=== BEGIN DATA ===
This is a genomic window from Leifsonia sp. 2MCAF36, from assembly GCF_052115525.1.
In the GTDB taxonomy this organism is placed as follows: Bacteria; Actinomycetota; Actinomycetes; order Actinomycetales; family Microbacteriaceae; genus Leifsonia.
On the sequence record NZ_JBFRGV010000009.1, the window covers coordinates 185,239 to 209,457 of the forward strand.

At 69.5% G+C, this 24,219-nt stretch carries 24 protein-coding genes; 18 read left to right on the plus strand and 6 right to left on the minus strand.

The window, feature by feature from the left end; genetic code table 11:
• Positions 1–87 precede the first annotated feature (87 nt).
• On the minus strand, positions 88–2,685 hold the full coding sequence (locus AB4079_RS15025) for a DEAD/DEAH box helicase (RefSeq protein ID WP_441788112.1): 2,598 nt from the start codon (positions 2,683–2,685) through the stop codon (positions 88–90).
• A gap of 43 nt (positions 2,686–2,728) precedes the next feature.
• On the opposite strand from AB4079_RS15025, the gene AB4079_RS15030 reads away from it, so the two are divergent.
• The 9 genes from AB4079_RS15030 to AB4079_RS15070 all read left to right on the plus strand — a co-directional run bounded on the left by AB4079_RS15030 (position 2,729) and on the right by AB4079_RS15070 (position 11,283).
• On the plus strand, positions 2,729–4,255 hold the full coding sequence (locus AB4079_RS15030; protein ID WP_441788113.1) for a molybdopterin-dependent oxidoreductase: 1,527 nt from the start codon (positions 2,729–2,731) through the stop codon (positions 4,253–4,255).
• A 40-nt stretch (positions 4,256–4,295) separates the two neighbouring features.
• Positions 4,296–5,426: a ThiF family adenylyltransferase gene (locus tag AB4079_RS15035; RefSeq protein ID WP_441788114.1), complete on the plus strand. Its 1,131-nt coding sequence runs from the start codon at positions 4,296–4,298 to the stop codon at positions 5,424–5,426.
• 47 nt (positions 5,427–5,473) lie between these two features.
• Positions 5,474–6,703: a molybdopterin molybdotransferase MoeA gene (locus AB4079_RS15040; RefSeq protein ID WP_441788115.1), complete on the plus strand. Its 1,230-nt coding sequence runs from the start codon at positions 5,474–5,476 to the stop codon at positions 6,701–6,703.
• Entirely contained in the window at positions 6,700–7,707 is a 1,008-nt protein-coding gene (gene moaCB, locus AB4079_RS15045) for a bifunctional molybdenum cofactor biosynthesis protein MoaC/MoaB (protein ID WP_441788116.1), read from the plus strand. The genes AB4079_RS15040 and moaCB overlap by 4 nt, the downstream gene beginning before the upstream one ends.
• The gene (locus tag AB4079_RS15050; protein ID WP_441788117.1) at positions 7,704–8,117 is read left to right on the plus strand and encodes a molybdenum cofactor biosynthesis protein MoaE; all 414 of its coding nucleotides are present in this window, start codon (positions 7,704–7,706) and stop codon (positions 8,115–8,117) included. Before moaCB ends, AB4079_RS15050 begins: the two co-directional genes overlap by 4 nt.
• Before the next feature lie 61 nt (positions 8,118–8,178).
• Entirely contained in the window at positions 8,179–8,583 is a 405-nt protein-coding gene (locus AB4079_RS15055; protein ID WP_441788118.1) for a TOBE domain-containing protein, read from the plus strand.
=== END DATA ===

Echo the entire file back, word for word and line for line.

This is a genomic window from Leifsonia sp. 2MCAF36, from assembly GCF_052115525.1.
In the GTDB taxonomy this organism is placed as follows: Bacteria; Actinomycetota; Actinomycetes; order Actinomycetales; family Microbacteriaceae; genus Leifsonia.
On the sequence record NZ_JBFRGV010000009.1, the window covers coordinates 185,239 to 209,457 of the forward strand.

At 69.5% G+C, this 24,219-nt stretch carries 24 protein-coding genes; 18 read left to right on the plus strand and 6 right to left on the minus strand.

The window, feature by feature from the left end; genetic code table 11:
• Positions 1–87 precede the first annotated feature (87 nt).
• On the minus strand, positions 88–2,685 hold the full coding sequence (locus AB4079_RS15025) for a DEAD/DEAH box helicase (RefSeq protein ID WP_441788112.1): 2,598 nt from the start codon (positions 2,683–2,685) through the stop codon (positions 88–90).
• A gap of 43 nt (positions 2,686–2,728) precedes the next feature.
• On the opposite strand from AB4079_RS15025, the gene AB4079_RS15030 reads away from it, so the two are divergent.
• The 9 genes from AB4079_RS15030 to AB4079_RS15070 all read left to right on the plus strand — a co-directional run bounded on the left by AB4079_RS15030 (position 2,729) and on the right by AB4079_RS15070 (position 11,283).
• On the plus strand, positions 2,729–4,255 hold the full coding sequence (locus AB4079_RS15030; protein ID WP_441788113.1) for a molybdopterin-dependent oxidoreductase: 1,527 nt from the start codon (positions 2,729–2,731) through the stop codon (positions 4,253–4,255).
• A 40-nt stretch (positions 4,256–4,295) separates the two neighbouring features.
• Positions 4,296–5,426: a ThiF family adenylyltransferase gene (locus tag AB4079_RS15035; RefSeq protein ID WP_441788114.1), complete on the plus strand. Its 1,131-nt coding sequence runs from the start codon at positions 4,296–4,298 to the stop codon at positions 5,424–5,426.
• 47 nt (positions 5,427–5,473) lie between these two features.
• Positions 5,474–6,703: a molybdopterin molybdotransferase MoeA gene (locus AB4079_RS15040; RefSeq protein ID WP_441788115.1), complete on the plus strand. Its 1,230-nt coding sequence runs from the start codon at positions 5,474–5,476 to the stop codon at positions 6,701–6,703.
• Entirely contained in the window at positions 6,700–7,707 is a 1,008-nt protein-coding gene (gene moaCB, locus AB4079_RS15045) for a bifunctional molybdenum cofactor biosynthesis protein MoaC/MoaB (protein ID WP_441788116.1), read from the plus strand. The genes AB4079_RS15040 and moaCB overlap by 4 nt, the downstream gene beginning before the upstream one ends.
• The gene (locus tag AB4079_RS15050; protein ID WP_441788117.1) at positions 7,704–8,117 is read left to right on the plus strand and encodes a molybdenum cofactor biosynthesis protein MoaE; all 414 of its coding nucleotides are present in this window, start codon (positions 7,704–7,706) and stop codon (positions 8,115–8,117) included. Before moaCB ends, AB4079_RS15050 begins: the two co-directional genes overlap by 4 nt.
• Before the next feature lie 61 nt (positions 8,118–8,178).
• Entirely contained in the window at positions 8,179–8,583 is a 405-nt protein-coding gene (locus AB4079_RS15055; protein ID WP_441788118.1) for a TOBE domain-containing protein, read from the plus strand.